-Simplicity:  One would think with a lot of kids requires a lot of activities and toys, quite the contrary, friends... I tend to thrive on peace and simplicity, so we do as few toys and games as possible.  Pens and paper will work for crafts and some blocks will do for toys.  Mind you, we have plenty to do around here, but the home certainly does not look like a toy store. Rarely is there a complaint on not having enough toys.  Usually they just come up with more creative ways to play with their current toys.   I am constantly reminded that the more traditional, open-ended toys tend to last the longest and are very age & gender-neutral.  Our family's toy selection?  A basket of weapons (naturally), Legos, blocks, a basket of animals, a chest of dress-up attire, a kitchen & few dollies for Lulu. All of those are used daily, multiple times, for multiple reasons.  We have pens and crayons on the table at all times.  The kids have a craft drawer filled with paper and workbooks as well, which get used throughout the day.

-Laundry (or lack-thereof): This will fall within the gross category as well, but it saves me from doing what I detest the most...laundry. Soon the kids will learn to do this on their own, but for now, it all falls on me, so I will make it as simple as possible.  We re-wear clothes as long as we can.  Even if they have a tiny spot or some dirt on them, brush it off, kiddos, it can be worn again tomorrow.  We don't purchase a lot of clothes.  I tend to only buy things I like that are very timeless and simple (as you never know when you capture a photo-wrap-worthy photo of your children).  When they are simple, it's not as noticeable when your child wears the same shirt to church three times in one month.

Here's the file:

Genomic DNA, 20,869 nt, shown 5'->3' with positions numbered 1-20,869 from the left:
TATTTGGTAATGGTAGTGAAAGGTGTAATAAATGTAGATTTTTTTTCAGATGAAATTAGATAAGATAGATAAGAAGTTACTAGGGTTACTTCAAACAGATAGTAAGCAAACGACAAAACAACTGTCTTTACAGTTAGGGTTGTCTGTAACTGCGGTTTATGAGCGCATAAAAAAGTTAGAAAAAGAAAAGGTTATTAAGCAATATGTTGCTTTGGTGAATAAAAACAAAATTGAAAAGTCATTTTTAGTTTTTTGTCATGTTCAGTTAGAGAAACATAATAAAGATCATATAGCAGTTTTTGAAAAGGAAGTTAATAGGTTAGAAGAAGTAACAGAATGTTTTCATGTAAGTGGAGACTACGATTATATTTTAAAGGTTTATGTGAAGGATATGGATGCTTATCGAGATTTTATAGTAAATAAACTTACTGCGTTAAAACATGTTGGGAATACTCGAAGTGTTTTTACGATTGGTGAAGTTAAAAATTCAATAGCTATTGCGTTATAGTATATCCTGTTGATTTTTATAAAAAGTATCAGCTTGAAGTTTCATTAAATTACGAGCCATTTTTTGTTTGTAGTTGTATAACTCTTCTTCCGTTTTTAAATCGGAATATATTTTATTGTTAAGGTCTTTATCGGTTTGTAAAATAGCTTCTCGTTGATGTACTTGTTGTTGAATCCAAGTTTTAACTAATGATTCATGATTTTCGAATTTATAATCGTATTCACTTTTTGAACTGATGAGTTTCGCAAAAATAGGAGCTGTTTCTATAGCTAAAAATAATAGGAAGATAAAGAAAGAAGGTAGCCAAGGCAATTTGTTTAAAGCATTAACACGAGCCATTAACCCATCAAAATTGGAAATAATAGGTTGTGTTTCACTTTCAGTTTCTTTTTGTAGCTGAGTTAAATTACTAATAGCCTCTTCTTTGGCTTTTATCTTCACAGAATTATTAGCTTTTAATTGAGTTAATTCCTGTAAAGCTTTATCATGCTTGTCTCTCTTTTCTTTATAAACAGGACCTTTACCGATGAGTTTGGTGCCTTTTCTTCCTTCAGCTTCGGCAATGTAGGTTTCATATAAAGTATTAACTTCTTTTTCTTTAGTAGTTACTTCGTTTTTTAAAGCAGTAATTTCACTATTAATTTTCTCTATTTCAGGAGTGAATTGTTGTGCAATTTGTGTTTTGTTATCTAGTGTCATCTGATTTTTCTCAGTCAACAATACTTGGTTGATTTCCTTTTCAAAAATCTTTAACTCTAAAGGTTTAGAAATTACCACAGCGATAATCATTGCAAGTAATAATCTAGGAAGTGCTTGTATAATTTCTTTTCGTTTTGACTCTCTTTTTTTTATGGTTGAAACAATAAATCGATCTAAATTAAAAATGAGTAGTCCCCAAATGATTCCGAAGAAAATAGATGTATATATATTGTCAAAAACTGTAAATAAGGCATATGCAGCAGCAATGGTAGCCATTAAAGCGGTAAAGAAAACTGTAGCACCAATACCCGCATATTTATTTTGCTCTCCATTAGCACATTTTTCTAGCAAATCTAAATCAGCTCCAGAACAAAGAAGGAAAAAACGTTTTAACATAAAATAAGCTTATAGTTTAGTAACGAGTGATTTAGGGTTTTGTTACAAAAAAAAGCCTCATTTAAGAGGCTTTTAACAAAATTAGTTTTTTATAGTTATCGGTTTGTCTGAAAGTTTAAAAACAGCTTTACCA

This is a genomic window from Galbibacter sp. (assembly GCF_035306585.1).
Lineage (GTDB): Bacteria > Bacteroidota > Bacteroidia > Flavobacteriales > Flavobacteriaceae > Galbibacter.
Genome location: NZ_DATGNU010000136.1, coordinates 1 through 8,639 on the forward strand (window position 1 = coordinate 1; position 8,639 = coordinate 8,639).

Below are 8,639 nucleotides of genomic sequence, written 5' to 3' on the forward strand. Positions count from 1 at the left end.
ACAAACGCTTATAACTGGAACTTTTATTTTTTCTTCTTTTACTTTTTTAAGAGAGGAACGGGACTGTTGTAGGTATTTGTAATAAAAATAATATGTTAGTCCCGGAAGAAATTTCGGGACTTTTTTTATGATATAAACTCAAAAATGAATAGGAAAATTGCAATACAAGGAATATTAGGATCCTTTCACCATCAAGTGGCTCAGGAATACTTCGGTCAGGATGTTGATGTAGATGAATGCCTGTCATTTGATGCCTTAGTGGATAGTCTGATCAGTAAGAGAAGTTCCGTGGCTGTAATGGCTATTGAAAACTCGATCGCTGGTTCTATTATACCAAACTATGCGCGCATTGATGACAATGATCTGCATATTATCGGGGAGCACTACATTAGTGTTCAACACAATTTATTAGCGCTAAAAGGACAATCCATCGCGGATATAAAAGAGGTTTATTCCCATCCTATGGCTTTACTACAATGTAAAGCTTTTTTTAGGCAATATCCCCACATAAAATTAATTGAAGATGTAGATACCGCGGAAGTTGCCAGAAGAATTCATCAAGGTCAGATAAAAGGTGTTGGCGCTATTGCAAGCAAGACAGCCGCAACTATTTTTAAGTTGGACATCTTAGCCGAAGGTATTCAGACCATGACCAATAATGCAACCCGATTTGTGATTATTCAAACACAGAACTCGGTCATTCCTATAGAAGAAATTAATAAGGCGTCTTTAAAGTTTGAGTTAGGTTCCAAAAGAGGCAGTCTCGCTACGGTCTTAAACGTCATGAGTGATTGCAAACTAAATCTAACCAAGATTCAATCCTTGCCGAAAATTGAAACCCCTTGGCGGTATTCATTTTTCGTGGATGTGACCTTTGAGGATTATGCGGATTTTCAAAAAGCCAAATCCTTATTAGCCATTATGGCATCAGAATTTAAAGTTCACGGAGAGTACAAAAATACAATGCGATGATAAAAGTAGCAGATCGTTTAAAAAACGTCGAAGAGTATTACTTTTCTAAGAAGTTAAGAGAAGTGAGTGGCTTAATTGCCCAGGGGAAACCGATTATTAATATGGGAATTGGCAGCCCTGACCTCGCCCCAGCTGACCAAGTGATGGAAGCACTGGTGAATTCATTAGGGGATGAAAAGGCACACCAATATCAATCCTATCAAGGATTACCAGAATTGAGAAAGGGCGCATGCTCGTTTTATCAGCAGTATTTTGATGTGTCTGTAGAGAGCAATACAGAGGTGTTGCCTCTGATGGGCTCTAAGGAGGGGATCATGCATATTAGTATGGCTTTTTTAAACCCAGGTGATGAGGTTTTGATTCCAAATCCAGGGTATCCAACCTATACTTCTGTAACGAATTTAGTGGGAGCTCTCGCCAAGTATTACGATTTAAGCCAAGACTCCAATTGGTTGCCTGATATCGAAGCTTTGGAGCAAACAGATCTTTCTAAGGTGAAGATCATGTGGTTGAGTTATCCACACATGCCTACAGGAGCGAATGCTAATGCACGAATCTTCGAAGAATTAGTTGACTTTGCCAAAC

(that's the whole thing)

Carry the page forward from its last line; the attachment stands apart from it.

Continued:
Storage:  Shoes, backpacks and jackets go in the kids' designated locker space in our entry.  Those are what come on and off the most, so they don't need to be brought in and out of their rooms.  We don't do shoes in the house, simply because that's a lot of traffic for a small little house.  Which means a lot of sweeping.  And a lot of shoes.  The kids have their own space for their own dishes, which they put away when clean and take out for meal times. They have their own plastic organizers in their closets and are expected to put away their clothes accordingly. Everett struggles the most with this.  That kid...

and last but not least, the very important...

Imaginary "Sedative": This is relatively new to the household. My friends and I joke often about this discovery.  It happened this summer, after a horrific morning of tantrums, broken glasses, lost coffee, teething babies, and disaster after disaster.  I prayed for help, but also realized I needed to just take myself to a very calm and gentle place. Let it roll off my back.  And like that, the imaginary sedative became a neccessary tool to being a peaceful mother.  Please do laugh and roll the eyes, but do know this technique has gotten me through a lot of poop, puke, snot, spit,  yelling, crying, whining, and pouting. It's a beautiful thing.  Without a prescritpion.
Anyway, these are a few of our systems that we have to manage our family.  I am always, always eager to learn more, so please do post any brilliant ideas you may have to help simplify our lives! Sanity is important in parenthood, and we all need to work together to achieve it!

ps-adorable hair bands c/o Birds of a Freckle.  Check out her lovely store!